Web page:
Yestereve, impending doom was upon us due to the anticipated extinction of bees. 

But as of today, insects face a new threat – an excess of bees, or so they say. 

It appears that neither claim holds true. 

The beepocalypse was merely a contrived hysteria, albeit a profitable one for a select few who “advised” on bee preservation methods. Environmentalists embraced the narrative as it served as an additional angle to criticize large-scale farming. And naturally, the media, renowned for propelling erroneous accounts to maintain our interest, found the story quite appealing. 

The Washington Post unveils an intriguing insight: never before in American history have bee colonies been more abundant. This remarkable phenomenon, like several others, results from economic triggers. 

A decade ago, the beepocalypse narrative inundated the public sphere, persisting in some circles even to this day. Environmentalists present alarming stories in legislative assemblies regarding the scarcity of pollinators and the imminent agricultural collapse. Incentives for planting flowers in solar farms emerged. The demise of bees fueled employment opportunities and lobbying material. 

Yet, these claims hold no merit. Although colony collapse syndrome was prevalent during the Bush administration, historical records indicate its cyclic nature dating back to the inception of bee colonies. The exact cause remains unknown. 

Following nearly twenty years of extensive coverage on colony collapses and years lamenting mysteriously clear windshields, we were astounded by the revelations from the new Census of Agriculture (commonly recognized as the period every five years when the government tallies all the llamas): The honeybee population in America has surged to unprecedented levels.

Here at the Data Department, we are devoted to unraveling the enigmatic influence of data shaping our world.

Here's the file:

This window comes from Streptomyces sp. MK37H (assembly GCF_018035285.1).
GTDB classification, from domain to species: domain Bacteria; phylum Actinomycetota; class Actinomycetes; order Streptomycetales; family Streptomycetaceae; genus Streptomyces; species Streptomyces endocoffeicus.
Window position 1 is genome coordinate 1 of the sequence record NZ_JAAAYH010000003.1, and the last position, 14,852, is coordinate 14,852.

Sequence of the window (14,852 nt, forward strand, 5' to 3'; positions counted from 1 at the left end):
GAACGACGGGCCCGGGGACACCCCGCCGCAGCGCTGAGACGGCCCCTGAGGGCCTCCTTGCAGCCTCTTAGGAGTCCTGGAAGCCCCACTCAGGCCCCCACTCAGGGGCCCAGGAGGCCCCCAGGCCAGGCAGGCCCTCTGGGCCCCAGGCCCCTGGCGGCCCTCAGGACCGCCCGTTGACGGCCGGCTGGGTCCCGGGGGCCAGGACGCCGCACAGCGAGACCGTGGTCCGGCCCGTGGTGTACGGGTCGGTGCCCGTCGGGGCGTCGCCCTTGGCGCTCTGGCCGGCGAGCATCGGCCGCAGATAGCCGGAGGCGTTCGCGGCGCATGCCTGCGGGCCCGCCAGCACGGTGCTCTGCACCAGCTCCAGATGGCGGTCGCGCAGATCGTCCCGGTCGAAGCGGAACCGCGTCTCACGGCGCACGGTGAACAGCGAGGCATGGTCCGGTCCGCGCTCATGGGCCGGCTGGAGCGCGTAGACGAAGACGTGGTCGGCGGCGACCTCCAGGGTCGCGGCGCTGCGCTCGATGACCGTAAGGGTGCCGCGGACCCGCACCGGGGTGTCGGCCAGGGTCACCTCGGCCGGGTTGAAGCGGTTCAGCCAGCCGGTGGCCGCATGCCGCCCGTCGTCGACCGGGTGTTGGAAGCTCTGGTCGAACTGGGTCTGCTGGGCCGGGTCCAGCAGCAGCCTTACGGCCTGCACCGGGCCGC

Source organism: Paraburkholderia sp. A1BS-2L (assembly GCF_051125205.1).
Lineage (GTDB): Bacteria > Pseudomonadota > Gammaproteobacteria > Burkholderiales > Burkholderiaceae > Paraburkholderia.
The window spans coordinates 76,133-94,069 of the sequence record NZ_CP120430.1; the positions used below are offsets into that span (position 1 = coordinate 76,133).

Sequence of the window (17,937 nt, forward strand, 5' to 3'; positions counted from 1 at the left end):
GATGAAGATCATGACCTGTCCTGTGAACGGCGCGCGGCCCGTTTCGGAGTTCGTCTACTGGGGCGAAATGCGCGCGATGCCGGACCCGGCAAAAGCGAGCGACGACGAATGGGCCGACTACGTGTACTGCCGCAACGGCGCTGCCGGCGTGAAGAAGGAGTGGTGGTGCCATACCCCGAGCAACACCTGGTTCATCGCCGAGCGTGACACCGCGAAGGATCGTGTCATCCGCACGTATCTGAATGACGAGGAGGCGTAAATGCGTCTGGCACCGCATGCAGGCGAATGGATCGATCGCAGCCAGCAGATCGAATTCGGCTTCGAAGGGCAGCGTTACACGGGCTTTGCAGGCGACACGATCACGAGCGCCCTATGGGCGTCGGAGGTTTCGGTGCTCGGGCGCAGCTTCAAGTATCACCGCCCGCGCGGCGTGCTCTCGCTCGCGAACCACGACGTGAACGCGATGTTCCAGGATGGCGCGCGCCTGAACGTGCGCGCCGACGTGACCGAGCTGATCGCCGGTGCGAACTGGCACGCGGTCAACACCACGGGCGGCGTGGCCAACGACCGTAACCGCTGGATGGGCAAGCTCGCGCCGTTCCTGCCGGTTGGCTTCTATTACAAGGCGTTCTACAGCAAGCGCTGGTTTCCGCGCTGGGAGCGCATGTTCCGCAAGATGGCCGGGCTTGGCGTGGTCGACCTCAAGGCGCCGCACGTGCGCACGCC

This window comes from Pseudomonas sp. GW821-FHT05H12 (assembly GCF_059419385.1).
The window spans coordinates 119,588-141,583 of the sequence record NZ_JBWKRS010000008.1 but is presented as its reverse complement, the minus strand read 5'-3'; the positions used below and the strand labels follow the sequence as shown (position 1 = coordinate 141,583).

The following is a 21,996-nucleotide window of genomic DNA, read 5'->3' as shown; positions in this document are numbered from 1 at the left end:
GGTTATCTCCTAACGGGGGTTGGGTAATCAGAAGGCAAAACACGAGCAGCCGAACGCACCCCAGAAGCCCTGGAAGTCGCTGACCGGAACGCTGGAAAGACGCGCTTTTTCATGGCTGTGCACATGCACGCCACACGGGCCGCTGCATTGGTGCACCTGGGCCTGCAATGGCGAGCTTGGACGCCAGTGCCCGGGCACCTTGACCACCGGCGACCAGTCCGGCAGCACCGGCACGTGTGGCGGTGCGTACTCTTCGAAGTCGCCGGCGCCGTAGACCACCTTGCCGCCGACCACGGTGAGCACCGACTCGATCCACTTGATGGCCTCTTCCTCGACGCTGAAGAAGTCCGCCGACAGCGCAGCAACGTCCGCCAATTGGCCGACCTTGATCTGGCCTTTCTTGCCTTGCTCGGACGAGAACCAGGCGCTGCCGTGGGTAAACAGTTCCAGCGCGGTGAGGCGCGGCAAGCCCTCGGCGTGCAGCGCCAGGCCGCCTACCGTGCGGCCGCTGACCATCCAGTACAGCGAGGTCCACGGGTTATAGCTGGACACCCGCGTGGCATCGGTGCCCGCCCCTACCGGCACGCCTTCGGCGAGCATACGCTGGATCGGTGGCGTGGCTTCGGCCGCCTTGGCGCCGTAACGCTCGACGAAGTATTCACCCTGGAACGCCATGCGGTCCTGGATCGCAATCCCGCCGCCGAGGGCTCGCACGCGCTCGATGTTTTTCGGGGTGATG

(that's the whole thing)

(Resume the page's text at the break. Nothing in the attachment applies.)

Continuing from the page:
Within the last five years, we’ve witnessed a surge of nearly a million bee colonies. The census reports a total of 3.8 million colonies presently. Since 2007, following the initial census subsequent to alarming bee depopulation in 2006, the honeybee has emerged as the fastest-growing livestock segment in the nation! This figure excludes feral honeybees, which potentially outnumber their captive counterparts multiple times.

Feral honeybees. Quite fascinating. 

Bees constitute a crucial sector for evident reasons, with individuals often earning their livelihood not only by honey production but also by nurturing bees for crop pollination. Unsurprisingly, almonds currently dominate due to this reason. Almonds, being seeds, owe their existence to bees pollinating almond flowers. 

It’s a point that had eluded my consideration until now, yet appears undeniably clear in hindsight. However, my thoughts seldom drift to bees unless in their close proximity, owing to my allergy to their stings. Despite that, bees, unlike hornets, possess a mild nature, thus sparking only marginal interest from me. 

Interestingly, the surge in bee colonies is less correlated with honey production or professional pollination. 

The underlying reason lies within tax policies in Texas. 

Dennis Herbert may not emanate the aura of a political influencer. A retired wildlife biologist aged 75, Herbert boasts of no notable connections or associations. Yet, in 2011, having tended bees for a few years, he approached the Texas legislature with a straightforward hypothetical scenario.

“Imagine you own 200 acres adjacent to my property, where you cultivate cotton to sustain yourself. Acquiring an agricultural valuation, you benefit from reduced property taxes. On my end, I own 10 acres neighboring yours, maintaining bees that facilitate crop pollination for you,” Herbert articulated. “I couldn’t help but question the fairness in this scenario.”